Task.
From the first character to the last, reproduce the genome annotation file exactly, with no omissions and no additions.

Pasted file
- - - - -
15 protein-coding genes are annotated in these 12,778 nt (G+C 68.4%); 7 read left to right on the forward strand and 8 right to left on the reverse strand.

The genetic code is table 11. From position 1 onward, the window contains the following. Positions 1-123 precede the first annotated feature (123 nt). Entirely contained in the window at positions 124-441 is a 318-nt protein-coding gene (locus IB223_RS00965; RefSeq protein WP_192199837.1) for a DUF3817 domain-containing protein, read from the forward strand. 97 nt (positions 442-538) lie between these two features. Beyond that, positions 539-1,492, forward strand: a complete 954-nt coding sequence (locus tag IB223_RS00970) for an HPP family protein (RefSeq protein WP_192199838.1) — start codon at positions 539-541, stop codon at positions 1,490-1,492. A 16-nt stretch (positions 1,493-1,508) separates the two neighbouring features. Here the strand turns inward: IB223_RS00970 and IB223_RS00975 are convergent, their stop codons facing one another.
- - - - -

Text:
15 protein-coding genes are annotated in these 12,778 nt (G+C 68.4%); 7 read left to right on the forward strand and 8 right to left on the reverse strand.

The genetic code is table 11. From position 1 onward, the window contains the following. Positions 1-123 precede the first annotated feature (123 nt). Entirely contained in the window at positions 124-441 is a 318-nt protein-coding gene (locus IB223_RS00965; RefSeq protein WP_192199837.1) for a DUF3817 domain-containing protein, read from the forward strand. 97 nt (positions 442-538) lie between these two features. Beyond that, positions 539-1,492, forward strand: a complete 954-nt coding sequence (locus tag IB223_RS00970) for an HPP family protein (RefSeq protein WP_192199838.1) — start codon at positions 539-541, stop codon at positions 1,490-1,492. A 16-nt stretch (positions 1,493-1,508) separates the two neighbouring features. Here the strand turns inward: IB223_RS00970 and IB223_RS00975 are convergent, their stop codons facing one another.